ECB increases its pandemic emergency programme by €500bn
The central bank has expanded its bond purchases and liquidity facilities and left interest rates unchanged
Frankfurt — The European Central Bank (ECB) rolled out yet more stimulus measures on Thursday to lift the currency bloc out of a double-dip recession and provide support to the economy while its 350-million people wait for coronavirus vaccines to be deployed.
With many businesses shuttered, unemployment surging and debt hitting record highs, central bank cash has thrown governments and firms a lifeline this year, but much of 2021 will pass before significant relief is likely.
Making good on its promise to keep supporting the economy during the pandemic, the ECB expanded its debt purchase scheme and agreed to provide banks with even more ultra-cheap liquidity as long as they keep passing the cash onto companies.
ECB president Christine Lagarde said consumers remain nervous and business investment vulnerable to further ebbs in confidence, making any recovery patchy and uneven at best.
“Incoming data and our staff projections suggest a more pronounced near-term impact of the pandemic on the economy and a more protracted weakness in inflation than previously envisaged,” she told a news conference.
The bank released new projections putting euro area growth for 2021 at 3.9% compared to an earlier forecast of 5.5%, but accelerating to 4.2% in 2022 from a previous estimate of 3.2%.
After ticking along at 1.0% in 2021, inflation is now seen barely rising to 1.1% in 2022, down from an earlier forecast of 1.3%.
Lagarde expressed the hope that, by the end of 2021, mass coronavirus vaccination will have created sufficient immunity for the region’s huge services sector to get back to some level of normality, but added a note of caution. “Uncertainty remains high,” she said. “We continue to stand ready to adjust all our instruments as appropriate.”
The ECB increased the overall size of its pandemic emergency purchase programme (PEPP) by €500bn to €1.85-trillion, in line with market expectations. It also extended the scheme by nine months to March 2022, with the aim of keeping government and corporate borrowing costs at record lows.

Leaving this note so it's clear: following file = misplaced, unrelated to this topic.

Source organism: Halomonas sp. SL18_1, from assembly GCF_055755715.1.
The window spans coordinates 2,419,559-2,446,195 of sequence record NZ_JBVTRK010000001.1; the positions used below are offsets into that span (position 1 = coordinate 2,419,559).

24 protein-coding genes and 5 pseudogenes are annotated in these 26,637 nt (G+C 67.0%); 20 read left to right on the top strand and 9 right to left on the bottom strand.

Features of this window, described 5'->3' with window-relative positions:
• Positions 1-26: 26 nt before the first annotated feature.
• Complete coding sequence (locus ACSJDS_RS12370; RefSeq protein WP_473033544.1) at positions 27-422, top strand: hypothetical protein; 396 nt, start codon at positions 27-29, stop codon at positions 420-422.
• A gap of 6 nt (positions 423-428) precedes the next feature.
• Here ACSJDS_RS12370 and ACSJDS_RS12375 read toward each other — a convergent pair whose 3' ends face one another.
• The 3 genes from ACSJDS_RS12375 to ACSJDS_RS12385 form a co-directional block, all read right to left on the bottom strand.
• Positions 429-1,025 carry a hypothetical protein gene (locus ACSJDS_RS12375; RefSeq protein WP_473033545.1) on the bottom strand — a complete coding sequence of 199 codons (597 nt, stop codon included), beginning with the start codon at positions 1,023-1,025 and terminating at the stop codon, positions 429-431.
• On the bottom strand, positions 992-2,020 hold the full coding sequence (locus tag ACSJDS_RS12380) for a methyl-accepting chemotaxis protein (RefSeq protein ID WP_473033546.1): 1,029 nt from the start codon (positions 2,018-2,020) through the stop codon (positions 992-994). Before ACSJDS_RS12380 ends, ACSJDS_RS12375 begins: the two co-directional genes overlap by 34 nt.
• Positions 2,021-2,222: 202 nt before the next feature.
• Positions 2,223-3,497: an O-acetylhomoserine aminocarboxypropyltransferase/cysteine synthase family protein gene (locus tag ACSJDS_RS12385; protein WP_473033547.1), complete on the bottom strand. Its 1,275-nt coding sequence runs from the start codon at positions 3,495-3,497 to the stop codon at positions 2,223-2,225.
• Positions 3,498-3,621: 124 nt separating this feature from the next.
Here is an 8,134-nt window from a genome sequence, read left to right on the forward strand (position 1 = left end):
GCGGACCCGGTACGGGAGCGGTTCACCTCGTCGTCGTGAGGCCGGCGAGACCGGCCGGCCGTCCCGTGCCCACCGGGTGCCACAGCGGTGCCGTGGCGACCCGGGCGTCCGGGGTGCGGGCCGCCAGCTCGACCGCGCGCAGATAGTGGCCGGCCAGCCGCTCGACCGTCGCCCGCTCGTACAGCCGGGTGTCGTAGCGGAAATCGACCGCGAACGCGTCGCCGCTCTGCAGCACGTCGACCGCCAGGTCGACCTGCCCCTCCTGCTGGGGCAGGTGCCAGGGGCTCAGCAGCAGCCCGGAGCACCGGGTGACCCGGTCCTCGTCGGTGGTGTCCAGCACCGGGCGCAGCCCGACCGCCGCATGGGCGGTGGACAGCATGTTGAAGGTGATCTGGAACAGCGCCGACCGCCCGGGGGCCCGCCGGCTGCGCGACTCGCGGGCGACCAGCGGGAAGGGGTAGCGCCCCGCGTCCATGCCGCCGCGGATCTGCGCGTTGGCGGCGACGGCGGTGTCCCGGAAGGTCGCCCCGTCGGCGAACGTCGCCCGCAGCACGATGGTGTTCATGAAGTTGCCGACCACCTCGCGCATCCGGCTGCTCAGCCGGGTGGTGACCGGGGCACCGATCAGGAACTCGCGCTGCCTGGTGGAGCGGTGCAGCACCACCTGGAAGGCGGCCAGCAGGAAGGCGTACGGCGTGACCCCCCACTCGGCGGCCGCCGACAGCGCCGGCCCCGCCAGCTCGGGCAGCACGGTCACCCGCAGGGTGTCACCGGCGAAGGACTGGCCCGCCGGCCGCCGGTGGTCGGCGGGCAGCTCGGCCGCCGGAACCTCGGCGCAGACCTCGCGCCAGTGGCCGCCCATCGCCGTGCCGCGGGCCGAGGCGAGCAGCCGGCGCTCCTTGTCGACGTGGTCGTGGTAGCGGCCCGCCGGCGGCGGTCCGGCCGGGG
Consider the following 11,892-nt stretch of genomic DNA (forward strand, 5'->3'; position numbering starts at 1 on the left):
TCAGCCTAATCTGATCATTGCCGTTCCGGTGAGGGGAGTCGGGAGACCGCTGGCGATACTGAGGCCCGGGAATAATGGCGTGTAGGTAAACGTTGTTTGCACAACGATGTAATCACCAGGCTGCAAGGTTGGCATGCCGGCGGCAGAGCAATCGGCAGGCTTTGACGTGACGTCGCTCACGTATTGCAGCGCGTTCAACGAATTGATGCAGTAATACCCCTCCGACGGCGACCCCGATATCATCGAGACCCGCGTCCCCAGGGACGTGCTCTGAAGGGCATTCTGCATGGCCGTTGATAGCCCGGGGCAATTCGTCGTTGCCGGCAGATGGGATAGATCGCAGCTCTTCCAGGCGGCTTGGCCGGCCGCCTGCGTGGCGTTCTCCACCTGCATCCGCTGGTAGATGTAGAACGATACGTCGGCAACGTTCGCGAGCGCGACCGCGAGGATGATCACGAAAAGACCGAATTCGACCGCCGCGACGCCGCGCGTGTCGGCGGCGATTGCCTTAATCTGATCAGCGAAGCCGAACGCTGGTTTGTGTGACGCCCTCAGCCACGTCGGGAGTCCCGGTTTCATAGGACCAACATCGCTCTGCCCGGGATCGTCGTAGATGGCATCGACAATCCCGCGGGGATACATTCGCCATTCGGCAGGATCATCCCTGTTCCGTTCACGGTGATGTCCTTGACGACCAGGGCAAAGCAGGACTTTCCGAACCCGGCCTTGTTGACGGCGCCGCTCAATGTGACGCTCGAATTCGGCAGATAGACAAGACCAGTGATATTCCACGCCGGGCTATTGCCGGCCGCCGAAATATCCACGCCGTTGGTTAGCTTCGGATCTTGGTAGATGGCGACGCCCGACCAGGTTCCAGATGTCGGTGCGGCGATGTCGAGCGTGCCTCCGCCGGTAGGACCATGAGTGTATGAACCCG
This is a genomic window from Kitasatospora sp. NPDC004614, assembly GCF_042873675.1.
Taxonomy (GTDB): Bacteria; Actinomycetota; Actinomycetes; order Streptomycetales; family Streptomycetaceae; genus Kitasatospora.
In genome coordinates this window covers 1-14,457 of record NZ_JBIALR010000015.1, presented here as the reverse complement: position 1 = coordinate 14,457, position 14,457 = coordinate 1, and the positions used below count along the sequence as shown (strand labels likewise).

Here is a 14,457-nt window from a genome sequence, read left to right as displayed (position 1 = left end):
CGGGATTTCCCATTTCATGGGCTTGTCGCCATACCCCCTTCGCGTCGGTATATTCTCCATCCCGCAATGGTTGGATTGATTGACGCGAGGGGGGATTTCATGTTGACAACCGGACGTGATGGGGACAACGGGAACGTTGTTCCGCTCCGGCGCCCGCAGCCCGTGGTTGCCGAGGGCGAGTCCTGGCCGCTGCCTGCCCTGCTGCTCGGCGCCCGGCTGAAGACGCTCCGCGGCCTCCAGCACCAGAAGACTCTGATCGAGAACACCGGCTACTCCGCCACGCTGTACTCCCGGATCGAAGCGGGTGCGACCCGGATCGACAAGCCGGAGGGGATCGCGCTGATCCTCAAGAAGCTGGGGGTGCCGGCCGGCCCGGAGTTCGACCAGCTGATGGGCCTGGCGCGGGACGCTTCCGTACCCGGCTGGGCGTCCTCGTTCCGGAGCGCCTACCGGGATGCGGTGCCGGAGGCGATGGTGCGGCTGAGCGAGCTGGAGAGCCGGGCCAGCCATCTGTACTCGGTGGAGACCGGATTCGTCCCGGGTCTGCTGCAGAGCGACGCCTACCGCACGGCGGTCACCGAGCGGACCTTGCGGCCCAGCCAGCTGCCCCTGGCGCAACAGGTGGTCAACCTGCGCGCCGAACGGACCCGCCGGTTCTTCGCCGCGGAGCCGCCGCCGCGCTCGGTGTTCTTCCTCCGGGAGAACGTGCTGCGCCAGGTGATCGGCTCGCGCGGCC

Re-investments of cash maturing from the emergency bond purchase scheme were extended by one year until the end of 2023. The ECB also extended the period during which banks will get a 1% interest rate from the central bank for borrowing at its long-term cash auctions by one year to June 2022.
Aiming to give banks ample liquidity, the ECB will also hold three additional tenders for three-year loans with the last one now scheduled for December 2021, it said.
In further help to banks, exceptionally easy collateral requirements introduced in the spring were also extended until June 2022.
The stimulus expansion comes as the 19-country eurozone struggles to balance a growing range of short-term risks against improving long-term prospects.
The immediate future carries the prospect of a triple shock — a lingering second wave of the pandemic, a hard Brexit and a delay in the EU’s €750bn recovery fund, due to be discussed at an EU summit on Thursday. But all three are seen as temporary shocks, with the political strife likely to be resolved and the pandemic easing by the spring, leaving the ECB with the task of getting the bloc through a difficult winter.
The success of vaccines, meanwhile, has improved longer-term prospects and policymakers have already expressed confidence that life could be returning to normal by the second half of 2021 as immunisation reaches a critical level.
The new measures, similar in vein to past stimulus, are unlikely to push borrowing costs much lower as the ECB has argued that its job is to keep borrowing costs around record lows for longer, rather than reduce them further.
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